Pfizer and BioNTech’s 2-dose BNT162b2 mRNA vaccine against coronavirus disease 2019 (COVID-19) provided 95% protection over a median of 2 months, according to results published in the New England Journal of Medicine.
Adults (N = 43,448) aged 16 and over were recruited for this study from July 2020 at 152 locations worldwide. 130 of these were in the USA, 9 in Turkey, 6 in Germany, 4 in South Africa, 2 in Brazil and 1 in Argentina.
In this ongoing multinational central efficacy study, researchers randomized participants in a 1: 1 ratio to receive 30 mg BNT162b2 doses 21 days apart (n = 21,720) or placebo (n = 21,728) intramuscularly. The primary endpoints were the vaccine’s effectiveness against laboratory-confirmed COVID-19 and safety, which was observed up to 6 months after the second dose. Adverse event data up to 14 weeks after the second dose are included in the report.
As of the reporting date, a total of 37,706 participants had a median of 2 months of safety data. These participants were 49% women, 83% white, 28% Hispanic American, 9% black, 35% were obese (BMI ³ 30.0 kg / m2) and 21% had at least 1 comorbid condition.
In patients with reactogenicity data (n = 8183), the data showed that vaccine recipients reported more local reactions than placebo. Mild to moderate pain at the injection site was commonly reported, and less than 1% reported severe pain. Patients older than 55 years reported less pain (first dose: 71%; second dose: 66%) than younger patients (first dose: 83%; second dose: 78%).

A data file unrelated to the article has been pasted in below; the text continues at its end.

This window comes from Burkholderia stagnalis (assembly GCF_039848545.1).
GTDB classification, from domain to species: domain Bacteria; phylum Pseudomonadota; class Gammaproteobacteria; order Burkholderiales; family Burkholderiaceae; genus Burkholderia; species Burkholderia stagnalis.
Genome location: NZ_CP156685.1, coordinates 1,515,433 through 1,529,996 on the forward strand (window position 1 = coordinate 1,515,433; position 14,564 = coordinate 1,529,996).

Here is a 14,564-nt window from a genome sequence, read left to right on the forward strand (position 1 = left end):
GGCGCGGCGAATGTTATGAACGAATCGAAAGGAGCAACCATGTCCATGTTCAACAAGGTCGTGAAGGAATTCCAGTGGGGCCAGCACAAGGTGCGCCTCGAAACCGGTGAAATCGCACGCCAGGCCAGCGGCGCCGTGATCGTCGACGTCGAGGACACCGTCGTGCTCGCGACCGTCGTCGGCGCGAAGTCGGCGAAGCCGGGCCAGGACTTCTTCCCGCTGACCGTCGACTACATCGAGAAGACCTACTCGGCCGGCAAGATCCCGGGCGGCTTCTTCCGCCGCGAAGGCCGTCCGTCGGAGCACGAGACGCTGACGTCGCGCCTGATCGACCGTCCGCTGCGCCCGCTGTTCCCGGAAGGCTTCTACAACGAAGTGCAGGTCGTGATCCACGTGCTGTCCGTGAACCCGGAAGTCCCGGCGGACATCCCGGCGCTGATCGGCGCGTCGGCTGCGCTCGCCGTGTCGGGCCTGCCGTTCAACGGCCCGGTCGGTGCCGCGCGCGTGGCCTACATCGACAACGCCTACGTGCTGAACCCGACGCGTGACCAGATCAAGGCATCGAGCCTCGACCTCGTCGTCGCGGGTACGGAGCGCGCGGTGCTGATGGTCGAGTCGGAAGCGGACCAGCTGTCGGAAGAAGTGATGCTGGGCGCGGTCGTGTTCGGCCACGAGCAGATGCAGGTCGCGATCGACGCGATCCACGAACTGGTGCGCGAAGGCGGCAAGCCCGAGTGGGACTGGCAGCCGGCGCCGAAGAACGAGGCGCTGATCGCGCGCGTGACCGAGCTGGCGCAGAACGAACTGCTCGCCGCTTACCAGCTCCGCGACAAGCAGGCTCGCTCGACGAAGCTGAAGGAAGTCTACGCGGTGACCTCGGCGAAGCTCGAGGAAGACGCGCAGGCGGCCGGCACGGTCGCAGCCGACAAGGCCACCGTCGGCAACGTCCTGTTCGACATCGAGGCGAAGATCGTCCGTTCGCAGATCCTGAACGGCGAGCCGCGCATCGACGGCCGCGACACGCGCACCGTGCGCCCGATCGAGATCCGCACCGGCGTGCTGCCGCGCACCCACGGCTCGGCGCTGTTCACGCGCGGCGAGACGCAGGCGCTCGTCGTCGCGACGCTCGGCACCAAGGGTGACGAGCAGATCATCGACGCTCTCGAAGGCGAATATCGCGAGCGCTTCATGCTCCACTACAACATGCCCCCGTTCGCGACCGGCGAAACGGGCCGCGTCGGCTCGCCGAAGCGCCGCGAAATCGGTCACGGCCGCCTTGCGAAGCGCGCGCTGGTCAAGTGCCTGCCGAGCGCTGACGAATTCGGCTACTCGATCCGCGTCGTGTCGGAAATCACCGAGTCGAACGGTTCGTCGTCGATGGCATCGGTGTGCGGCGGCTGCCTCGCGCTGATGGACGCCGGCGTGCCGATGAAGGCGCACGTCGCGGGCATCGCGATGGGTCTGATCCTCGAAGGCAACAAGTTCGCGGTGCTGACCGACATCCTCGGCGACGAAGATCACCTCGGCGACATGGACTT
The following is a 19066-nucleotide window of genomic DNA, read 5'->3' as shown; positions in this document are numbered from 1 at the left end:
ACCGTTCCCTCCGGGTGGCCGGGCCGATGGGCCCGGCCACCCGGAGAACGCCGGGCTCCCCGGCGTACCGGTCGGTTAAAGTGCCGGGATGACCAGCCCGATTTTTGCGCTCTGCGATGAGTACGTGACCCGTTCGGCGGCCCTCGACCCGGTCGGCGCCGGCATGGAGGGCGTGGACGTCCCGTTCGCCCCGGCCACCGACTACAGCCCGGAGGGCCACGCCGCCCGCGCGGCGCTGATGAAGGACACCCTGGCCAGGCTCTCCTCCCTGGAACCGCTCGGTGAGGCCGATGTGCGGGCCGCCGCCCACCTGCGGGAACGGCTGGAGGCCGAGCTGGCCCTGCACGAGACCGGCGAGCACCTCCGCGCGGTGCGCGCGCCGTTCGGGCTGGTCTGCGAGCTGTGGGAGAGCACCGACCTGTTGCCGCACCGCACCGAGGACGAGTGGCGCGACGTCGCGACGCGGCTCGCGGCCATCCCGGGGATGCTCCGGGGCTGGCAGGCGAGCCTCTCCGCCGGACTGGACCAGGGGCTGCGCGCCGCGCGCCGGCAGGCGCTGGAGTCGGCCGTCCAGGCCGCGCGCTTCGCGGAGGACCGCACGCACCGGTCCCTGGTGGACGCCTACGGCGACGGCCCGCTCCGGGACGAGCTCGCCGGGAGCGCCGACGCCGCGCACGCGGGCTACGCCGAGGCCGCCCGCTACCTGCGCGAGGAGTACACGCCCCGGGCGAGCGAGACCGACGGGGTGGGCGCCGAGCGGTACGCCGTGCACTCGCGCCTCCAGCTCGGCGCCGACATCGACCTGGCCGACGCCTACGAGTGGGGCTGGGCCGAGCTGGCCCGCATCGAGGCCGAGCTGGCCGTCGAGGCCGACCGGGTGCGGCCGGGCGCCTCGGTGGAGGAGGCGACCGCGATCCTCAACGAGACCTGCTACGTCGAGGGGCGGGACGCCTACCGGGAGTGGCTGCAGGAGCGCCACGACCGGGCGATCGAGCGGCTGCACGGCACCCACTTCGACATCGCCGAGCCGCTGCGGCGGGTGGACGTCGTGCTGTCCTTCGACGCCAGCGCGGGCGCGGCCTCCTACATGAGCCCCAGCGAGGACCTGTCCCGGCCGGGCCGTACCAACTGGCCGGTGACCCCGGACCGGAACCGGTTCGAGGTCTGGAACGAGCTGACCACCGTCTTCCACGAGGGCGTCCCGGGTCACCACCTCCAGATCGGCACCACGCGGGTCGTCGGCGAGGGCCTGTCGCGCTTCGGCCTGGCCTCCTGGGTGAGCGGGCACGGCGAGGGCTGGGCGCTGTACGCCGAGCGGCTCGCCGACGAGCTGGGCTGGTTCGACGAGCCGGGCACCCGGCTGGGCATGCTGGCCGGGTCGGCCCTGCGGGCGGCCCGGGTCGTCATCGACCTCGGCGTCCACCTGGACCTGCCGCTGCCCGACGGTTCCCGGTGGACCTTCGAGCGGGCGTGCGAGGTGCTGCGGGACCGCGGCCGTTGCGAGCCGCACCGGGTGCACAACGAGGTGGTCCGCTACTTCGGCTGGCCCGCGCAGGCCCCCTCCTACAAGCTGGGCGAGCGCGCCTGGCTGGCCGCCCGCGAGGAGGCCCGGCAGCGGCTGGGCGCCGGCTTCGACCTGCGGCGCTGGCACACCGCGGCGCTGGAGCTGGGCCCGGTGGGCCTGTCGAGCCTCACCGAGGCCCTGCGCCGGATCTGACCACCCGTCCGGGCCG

After the second dose, systematic reactogenicity was more common in younger vaccine recipients (fatigue 59%; headache 52%) than in older recipients (fatigue 51%; headache 39%). A similar pattern was observed in younger recipients (fatigue: 23%; headache 24%) and older recipients (fatigue: 17%; headache 14%) after the second placebo dose. Less than 2% of the participants reported severe systematic reactions.
Serious adverse events were similar in the vaccine and placebo groups (0.6% and 0.5%, respectively), including lymphadenopathy (64 vs 6), injury or condition that led to study discontinuation (4 vs 0), and death ( 2 vs 4). Investigators concluded that the deaths were unrelated to the study.
After the second dose, a total of 9 vaccine and 169 placebo recipients were diagnosed with COVID-19, which corresponds to an effectiveness of 94.6% (95% CI, 89.9% -97.3%). Between the first and second dose, 39 of the vaccine and 82 of the placebo recipients were diagnosed with COVID-19, which translates into 52% effectiveness (95% CI, 29.5% -68.4%).
This study was limited due to its sample size and associated time constraints. This study was able to detect adverse events with an incidence of 0.01%, but not for less common events. 14 weeks of follow-up data were only available for ~ 50% of participants, although follow-up continues for 2 years.
These results indicated that the BNT162b2 mRNA vaccine for COVID-19 was highly effective for 2 months with no evidence of serious adverse events in adults aged 16 years and over.
Disclosure: Several authors have stated that they are part of the pharmaceutical industry. For a full list of the details, see the original article.
Polack FP, Thomas SJ, Kitchin N. et al .; for the clinical trial group C4591001. Safety and effectiveness of the BNT162b2 mRNA Covid-19 vaccine. N Engl J Med. Published online December 31, 2020. doi: 10.1056 / NEJMoa2034577.
This article originally appeared on Infectious Disease Advisor